Although cystic fibrosis affects many parts of the body, the focus is often on the lungs because of the disease's effect on breathing.
Active cycle of breathing technique (ACBT) combines different breathing techniques that help clear mucus from the lungs in three phases. The first phase helps you relax your airways. The second phase helps you to get air behind mucus and clears mucus. The third phase helps force the mucus out of your lungs.
There are different ways to clear your airways. Most are easy to do. Infants and toddlers will need help from a parent or caregiver. Older kids and adults can choose airway clearance techniques (ACTs) that they can do on their own.
Autogenic drainage (AD) means “self-drainage” and uses different speeds of breathing to move mucus. To do it, your respiratory therapist can teach you how to control your breaths. You will learn how fast and deeply to breathe to fill certain parts of your lungs with air. AD can take some practice and is usually recommended for people age 8 and older.
Chest physical therapy (CPT or Chest PT) is an airway clearance technique (ACT) to drain the lungs, and may include percussion (clapping), vibration, deep breathing, and huffing or coughing.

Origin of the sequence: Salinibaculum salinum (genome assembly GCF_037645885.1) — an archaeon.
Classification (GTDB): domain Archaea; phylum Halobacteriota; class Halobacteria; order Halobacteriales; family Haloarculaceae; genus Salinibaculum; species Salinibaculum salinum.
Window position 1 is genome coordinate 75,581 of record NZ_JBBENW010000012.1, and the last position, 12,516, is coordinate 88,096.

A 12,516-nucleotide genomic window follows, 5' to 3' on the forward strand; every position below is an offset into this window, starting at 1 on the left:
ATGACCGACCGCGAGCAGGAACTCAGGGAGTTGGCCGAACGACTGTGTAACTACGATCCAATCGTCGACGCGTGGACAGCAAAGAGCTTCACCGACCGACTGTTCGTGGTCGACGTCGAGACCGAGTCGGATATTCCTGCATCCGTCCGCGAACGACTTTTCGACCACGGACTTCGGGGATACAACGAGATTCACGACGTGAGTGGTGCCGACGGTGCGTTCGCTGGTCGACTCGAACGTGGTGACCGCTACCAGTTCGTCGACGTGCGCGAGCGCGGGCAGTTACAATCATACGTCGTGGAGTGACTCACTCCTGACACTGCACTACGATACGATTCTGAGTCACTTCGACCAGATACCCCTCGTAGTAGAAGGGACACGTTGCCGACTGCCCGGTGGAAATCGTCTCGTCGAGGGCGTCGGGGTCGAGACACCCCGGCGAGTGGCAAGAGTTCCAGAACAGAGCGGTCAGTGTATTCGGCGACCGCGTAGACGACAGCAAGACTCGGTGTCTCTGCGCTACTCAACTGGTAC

Coughing is the most basic airway clearance technique (ACT). It can be an involuntary reflex or it can be controlled as a healthy, natural way for the lungs to get rid of mucus.
High-frequency chest wall oscillation involves an inflatable vest that is attached to a machine. The machine mechanically performs chest physical therapy by vibrating at a high frequency. The vest vibrates the chest to loosen and thin
Positive expiratory pressure (PEP) therapy gets air into the lungs and behind the mucus using extra (collateral) airways.
Bronchodilators may widen airways by helping the surrounding muscles relax. This could allow more air to travel through the airways, which may help other medications work more effectively.